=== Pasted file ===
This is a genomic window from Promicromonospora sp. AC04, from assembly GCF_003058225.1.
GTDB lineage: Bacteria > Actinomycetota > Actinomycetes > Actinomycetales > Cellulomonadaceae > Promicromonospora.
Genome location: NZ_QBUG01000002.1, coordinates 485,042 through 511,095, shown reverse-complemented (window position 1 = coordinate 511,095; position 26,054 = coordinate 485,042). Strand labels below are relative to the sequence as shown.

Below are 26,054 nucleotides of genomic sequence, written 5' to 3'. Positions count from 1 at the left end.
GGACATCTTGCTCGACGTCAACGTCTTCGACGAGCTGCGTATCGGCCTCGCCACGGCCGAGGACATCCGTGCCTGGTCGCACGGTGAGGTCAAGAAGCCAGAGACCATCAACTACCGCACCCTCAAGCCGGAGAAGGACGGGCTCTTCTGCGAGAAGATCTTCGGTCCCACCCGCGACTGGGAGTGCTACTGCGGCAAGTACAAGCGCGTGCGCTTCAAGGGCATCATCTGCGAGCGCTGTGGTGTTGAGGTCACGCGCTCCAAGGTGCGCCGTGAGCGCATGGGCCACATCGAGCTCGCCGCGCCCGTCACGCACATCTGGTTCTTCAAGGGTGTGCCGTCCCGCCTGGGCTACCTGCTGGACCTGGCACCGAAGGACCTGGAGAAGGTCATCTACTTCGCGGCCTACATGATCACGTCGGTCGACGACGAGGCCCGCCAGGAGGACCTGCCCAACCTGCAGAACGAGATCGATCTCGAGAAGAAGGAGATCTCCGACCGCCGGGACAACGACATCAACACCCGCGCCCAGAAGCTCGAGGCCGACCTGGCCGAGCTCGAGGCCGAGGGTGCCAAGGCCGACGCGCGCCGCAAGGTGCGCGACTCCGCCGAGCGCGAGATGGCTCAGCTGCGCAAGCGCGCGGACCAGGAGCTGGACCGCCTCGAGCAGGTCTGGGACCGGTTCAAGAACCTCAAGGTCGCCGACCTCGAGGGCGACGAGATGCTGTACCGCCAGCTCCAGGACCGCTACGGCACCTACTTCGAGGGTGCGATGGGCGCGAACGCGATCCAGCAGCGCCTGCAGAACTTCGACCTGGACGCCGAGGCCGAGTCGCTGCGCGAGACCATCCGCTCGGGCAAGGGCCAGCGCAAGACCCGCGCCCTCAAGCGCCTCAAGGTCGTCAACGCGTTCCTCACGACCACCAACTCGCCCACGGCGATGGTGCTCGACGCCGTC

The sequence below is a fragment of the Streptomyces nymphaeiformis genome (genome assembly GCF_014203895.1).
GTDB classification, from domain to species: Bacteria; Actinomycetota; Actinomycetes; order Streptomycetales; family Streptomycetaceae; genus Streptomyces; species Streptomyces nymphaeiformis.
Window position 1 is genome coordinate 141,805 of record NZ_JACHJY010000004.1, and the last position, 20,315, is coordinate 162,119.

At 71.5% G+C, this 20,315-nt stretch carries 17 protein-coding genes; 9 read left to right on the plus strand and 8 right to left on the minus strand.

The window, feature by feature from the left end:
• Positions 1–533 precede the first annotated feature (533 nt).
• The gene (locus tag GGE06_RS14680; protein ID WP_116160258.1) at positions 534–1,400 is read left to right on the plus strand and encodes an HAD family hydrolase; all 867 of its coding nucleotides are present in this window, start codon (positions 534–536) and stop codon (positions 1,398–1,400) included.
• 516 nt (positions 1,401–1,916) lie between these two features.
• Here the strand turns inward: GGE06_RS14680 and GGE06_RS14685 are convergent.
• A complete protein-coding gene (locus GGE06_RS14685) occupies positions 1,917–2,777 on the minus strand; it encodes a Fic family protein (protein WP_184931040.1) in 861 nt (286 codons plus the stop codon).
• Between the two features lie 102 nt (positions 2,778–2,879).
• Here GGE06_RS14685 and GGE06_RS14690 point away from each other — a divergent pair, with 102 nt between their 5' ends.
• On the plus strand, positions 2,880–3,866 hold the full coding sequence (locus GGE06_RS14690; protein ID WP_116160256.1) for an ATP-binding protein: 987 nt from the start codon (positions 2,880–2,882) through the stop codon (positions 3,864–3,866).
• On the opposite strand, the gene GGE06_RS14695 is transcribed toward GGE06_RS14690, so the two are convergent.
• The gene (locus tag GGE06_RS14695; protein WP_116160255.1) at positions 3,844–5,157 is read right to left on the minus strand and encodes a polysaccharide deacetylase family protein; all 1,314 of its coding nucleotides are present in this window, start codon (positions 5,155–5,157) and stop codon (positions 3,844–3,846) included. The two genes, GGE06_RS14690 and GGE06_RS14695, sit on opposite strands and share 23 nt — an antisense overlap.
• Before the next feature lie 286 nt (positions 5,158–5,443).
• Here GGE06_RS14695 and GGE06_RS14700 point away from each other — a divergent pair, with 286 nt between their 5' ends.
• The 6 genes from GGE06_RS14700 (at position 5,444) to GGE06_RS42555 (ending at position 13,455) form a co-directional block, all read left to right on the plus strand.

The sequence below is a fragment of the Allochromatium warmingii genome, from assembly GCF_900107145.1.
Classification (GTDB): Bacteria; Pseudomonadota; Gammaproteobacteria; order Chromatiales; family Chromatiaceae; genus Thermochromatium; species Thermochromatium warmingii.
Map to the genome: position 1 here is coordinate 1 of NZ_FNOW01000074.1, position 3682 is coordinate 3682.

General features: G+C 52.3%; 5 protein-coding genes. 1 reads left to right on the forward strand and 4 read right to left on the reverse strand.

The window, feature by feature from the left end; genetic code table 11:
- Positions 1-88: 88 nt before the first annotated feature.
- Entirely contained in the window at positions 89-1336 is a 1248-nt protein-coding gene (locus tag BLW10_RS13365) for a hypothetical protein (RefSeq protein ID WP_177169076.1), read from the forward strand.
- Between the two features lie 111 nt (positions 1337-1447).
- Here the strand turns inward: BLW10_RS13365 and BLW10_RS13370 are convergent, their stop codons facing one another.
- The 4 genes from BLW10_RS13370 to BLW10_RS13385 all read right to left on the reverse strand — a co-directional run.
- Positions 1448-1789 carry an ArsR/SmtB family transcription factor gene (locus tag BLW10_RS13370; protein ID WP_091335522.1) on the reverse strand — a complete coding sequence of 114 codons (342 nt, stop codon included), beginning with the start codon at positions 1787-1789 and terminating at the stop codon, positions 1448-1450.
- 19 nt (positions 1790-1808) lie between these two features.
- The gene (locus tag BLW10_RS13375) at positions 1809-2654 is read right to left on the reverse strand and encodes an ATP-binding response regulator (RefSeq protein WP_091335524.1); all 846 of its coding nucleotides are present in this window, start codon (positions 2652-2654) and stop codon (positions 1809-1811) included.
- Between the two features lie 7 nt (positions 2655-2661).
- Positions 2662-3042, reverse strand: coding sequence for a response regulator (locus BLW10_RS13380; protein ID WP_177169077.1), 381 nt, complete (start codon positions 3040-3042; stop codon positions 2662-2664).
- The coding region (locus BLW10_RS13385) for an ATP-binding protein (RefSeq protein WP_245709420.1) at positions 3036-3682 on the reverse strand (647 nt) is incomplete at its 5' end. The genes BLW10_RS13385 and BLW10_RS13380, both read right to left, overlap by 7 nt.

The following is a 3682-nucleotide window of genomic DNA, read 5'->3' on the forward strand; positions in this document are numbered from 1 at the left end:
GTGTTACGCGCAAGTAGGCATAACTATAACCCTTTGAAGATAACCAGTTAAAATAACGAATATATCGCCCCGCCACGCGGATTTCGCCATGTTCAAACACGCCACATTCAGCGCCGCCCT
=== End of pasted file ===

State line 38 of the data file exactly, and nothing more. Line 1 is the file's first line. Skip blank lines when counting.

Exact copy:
- Positions 2662-3042, reverse strand: coding sequence for a response regulator (locus BLW10_RS13380; protein ID WP_177169077.1), 381 nt, complete (start codon positions 3040-3042; stop codon positions 2662-2664).